The current environment – moving toward                     Tie an employee to a “home of record” when on temporary
segmentation                                                 assignment keeps a clear line of sight to compensation
                                                             alignments to enhance repatriation success. This may not
In 2014, as we are coming out of a global                    always be sensible or pragmatic, in the cases of Global Nomads
recession, employers find that they often need to            or Serial Assignees - they will need specific guidelines on how to
move employees earlier in their careers, and they            manage the unique issues they will face. It is critical to clearly
                                                             define all of these segments of your mobile population.
are looking at mobility by length and type of
assignments. Many more nationalities are                    Transition all assignees to a single policy if at all possible or
involved, including moves that would have been               viable. By single I mean eliminate unique deals, buy-out and
                                                             transition. You may still have lingering individuals who have
unusual ten years ago, as those from Angola to               been out there for decades but at least they are on the current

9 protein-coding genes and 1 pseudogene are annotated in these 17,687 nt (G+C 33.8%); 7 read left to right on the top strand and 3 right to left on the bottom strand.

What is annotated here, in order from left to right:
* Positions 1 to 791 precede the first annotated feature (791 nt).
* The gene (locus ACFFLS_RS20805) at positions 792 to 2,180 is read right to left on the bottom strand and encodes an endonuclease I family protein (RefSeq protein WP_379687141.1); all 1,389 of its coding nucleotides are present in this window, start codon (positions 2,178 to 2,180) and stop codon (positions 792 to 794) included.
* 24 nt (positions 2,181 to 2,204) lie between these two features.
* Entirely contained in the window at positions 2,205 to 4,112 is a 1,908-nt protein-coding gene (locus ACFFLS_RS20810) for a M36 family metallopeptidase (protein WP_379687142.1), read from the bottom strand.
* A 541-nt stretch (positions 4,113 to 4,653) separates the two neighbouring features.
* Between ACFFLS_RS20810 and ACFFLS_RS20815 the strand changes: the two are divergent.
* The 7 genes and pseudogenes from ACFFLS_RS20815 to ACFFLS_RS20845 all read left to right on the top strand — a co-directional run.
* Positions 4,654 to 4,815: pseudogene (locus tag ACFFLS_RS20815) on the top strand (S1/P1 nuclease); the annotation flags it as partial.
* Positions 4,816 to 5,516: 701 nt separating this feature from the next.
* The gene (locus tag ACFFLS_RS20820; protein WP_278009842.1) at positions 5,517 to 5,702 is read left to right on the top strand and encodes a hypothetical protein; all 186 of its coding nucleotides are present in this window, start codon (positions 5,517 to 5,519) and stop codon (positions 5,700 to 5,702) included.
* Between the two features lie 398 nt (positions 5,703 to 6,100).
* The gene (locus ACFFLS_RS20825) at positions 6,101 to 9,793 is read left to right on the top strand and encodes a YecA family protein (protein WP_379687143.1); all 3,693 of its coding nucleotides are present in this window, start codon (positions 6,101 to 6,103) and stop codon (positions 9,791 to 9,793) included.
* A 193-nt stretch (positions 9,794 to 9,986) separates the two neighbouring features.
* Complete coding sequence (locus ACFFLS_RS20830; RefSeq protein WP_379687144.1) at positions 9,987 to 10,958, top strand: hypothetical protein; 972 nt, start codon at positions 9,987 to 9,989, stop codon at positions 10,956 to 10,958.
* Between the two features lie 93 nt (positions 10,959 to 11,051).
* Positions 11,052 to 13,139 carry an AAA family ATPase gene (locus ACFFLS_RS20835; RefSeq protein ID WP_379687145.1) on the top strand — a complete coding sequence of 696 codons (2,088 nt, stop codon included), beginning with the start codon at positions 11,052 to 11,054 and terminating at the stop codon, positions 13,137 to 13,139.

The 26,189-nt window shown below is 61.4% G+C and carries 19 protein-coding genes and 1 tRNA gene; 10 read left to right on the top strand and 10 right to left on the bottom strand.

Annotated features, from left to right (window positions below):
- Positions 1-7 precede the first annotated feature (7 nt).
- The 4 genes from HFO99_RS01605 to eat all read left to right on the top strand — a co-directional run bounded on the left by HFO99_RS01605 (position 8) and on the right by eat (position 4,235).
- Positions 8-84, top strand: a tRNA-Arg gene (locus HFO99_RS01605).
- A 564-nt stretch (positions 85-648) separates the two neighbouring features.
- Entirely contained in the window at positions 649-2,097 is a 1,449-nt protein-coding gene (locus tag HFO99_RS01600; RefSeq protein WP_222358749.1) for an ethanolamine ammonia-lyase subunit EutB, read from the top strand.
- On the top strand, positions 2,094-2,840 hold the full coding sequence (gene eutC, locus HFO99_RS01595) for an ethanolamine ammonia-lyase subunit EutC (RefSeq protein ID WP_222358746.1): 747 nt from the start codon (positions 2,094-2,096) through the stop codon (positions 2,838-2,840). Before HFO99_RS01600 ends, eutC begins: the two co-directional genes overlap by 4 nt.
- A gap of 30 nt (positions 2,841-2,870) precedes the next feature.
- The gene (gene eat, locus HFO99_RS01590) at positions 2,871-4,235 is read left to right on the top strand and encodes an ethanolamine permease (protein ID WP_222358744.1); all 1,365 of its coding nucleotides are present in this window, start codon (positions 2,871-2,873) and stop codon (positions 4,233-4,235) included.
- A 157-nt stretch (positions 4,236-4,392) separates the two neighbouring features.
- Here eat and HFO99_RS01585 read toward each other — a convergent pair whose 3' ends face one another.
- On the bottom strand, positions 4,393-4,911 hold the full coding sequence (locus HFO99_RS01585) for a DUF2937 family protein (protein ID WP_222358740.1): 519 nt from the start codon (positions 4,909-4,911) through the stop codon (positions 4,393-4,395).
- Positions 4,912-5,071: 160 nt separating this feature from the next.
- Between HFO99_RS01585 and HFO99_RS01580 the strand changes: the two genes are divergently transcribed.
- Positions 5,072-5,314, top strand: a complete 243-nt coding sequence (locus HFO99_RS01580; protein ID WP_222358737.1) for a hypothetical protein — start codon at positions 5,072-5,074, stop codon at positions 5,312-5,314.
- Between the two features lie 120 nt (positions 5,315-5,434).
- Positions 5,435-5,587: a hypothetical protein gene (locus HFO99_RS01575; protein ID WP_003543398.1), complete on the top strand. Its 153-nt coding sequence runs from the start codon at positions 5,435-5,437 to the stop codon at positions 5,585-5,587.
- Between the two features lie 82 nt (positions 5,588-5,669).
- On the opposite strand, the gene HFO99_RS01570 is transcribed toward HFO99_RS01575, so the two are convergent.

Central London (instead of the other way around).            policy terms.
This means that different pay models are needed.            Create your vision for Workforce Mobility – be the thought
To manage an increasingly diverse, fragmented                leader in your company. Garner support for a mobility model
population of globally mobile employees,                     that is fit-for-purpose for your organization, aligns to global
employers need to look at segmentation,                      compensation and talent strategies – and of course – your HR
                                                             Vision.
structured compensation, and structured mobility
at different organization levels.                           Consider new ways to frame mobility from a policy
                                                             perspective. Your delivery model is only as good as the
                                                             programs you have to enable business objectives. Do the policy
As for administering global mobility programs,               structures of the past decades still work? Are they dynamic
there continues to be pressure to do more with               enough, or do they drive significant exception management and
less and to try to measure ROI. Global mobility              administration? Would an over- arching Policy with clear